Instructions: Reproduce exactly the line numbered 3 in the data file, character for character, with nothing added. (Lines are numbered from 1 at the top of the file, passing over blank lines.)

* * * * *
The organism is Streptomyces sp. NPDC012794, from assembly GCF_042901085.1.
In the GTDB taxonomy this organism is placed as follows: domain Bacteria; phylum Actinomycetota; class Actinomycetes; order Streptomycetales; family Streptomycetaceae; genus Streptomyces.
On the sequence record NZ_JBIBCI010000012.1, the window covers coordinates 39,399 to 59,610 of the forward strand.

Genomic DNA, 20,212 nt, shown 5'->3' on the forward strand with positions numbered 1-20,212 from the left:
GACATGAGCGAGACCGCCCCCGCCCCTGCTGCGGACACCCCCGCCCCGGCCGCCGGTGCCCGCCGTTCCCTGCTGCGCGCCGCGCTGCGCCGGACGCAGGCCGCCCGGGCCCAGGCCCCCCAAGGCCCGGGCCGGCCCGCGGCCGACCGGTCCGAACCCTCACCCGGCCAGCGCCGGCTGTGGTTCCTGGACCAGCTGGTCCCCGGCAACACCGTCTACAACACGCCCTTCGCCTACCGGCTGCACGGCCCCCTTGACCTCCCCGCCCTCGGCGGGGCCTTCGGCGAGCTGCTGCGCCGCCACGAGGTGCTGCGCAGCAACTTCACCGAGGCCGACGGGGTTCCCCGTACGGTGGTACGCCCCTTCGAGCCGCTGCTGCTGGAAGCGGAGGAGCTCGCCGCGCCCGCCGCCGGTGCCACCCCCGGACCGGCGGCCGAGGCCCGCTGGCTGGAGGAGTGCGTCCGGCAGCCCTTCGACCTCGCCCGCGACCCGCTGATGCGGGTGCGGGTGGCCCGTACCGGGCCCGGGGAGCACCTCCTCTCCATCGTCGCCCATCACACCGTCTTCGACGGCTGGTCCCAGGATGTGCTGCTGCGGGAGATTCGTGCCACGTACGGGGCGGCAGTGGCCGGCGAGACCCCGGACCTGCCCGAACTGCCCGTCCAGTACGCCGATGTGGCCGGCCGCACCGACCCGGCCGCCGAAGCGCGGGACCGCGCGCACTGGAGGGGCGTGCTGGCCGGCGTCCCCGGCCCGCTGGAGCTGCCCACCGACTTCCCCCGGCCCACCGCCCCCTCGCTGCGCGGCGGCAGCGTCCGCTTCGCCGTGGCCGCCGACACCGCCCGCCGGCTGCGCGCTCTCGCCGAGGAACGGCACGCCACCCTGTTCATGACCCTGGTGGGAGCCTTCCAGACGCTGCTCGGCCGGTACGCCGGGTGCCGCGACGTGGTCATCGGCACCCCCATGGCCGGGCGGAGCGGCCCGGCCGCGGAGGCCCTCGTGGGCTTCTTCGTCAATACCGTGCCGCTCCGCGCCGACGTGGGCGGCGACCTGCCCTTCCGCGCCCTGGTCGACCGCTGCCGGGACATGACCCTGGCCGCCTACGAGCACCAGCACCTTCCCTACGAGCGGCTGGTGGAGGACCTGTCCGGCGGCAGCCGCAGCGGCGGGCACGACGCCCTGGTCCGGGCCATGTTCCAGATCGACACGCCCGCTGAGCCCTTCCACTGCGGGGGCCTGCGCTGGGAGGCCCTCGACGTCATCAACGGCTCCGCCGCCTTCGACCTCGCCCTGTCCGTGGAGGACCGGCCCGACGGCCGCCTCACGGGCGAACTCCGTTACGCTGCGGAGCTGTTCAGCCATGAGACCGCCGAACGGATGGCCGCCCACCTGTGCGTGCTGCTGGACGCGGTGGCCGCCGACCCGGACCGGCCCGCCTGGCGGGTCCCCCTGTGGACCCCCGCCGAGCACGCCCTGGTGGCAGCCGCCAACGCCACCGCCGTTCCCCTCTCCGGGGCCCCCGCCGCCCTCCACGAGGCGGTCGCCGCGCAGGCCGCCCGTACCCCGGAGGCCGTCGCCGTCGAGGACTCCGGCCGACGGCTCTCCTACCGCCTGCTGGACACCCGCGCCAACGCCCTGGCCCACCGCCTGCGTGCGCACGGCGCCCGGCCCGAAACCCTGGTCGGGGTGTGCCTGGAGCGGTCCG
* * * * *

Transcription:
On the sequence record NZ_JBIBCI010000012.1, the window covers coordinates 39,399 to 59,610 of the forward strand.